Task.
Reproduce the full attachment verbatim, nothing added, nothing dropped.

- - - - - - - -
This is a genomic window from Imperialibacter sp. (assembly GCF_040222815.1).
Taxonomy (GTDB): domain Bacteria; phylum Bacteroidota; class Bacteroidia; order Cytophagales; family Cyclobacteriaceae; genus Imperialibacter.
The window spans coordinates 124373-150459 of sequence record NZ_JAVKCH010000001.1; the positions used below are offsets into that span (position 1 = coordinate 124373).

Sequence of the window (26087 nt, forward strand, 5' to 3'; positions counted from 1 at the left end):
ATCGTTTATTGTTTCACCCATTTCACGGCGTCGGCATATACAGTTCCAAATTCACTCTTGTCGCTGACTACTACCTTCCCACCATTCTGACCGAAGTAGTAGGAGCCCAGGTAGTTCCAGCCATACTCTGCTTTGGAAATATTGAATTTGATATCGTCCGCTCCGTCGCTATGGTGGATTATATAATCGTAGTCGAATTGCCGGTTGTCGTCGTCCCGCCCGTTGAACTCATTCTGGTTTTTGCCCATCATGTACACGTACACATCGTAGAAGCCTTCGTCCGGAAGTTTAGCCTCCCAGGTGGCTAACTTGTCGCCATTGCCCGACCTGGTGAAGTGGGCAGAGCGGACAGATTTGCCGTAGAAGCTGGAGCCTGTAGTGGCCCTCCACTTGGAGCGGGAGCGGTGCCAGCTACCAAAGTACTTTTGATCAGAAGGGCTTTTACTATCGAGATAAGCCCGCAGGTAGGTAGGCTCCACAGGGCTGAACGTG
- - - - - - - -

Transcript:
This is a genomic window from Imperialibacter sp. (assembly GCF_040222815.1).
Taxonomy (GTDB): domain Bacteria; phylum Bacteroidota; class Bacteroidia; order Cytophagales; family Cyclobacteriaceae; genus Imperialibacter.
The window spans coordinates 124373-150459 of sequence record NZ_JAVKCH010000001.1; the positions used below are offsets into that span (position 1 = coordinate 124373).

Sequence of the window (26087 nt, forward strand, 5' to 3'; positions counted from 1 at the left end):
ATCGTTTATTGTTTCACCCATTTCACGGCGTCGGCATATACAGTTCCAAATTCACTCTTGTCGCTGACTACTACCTTCCCACCATTCTGACCGAAGTAGTAGGAGCCCAGGTAGTTCCAGCCATACTCTGCTTTGGAAATATTGAATTTGATATCGTCCGCTCCGTCGCTATGGTGGATTATATAATCGTAGTCGAATTGCCGGTTGTCGTCGTCCCGCCCGTTGAACTCATTCTGGTTTTTGCCCATCATGTACACGTACACATCGTAGAAGCCTTCGTCCGGAAGTTTAGCCTCCCAGGTGGCTAACTTGTCGCCATTGCCCGACCTGGTGAAGTGGGCAGAGCGGACAGATTTGCCGTAGAAGCTGGAGCCTGTAGTGGCCCTCCACTTGGAGCGGGAGCGGTGCCAGCTACCAAAGTACTTTTGATCAGAAGGGCTTTTACTATCGAGATAAGCCCGCAGGTAGGTAGGCTCCACAGGGCTGAACGTG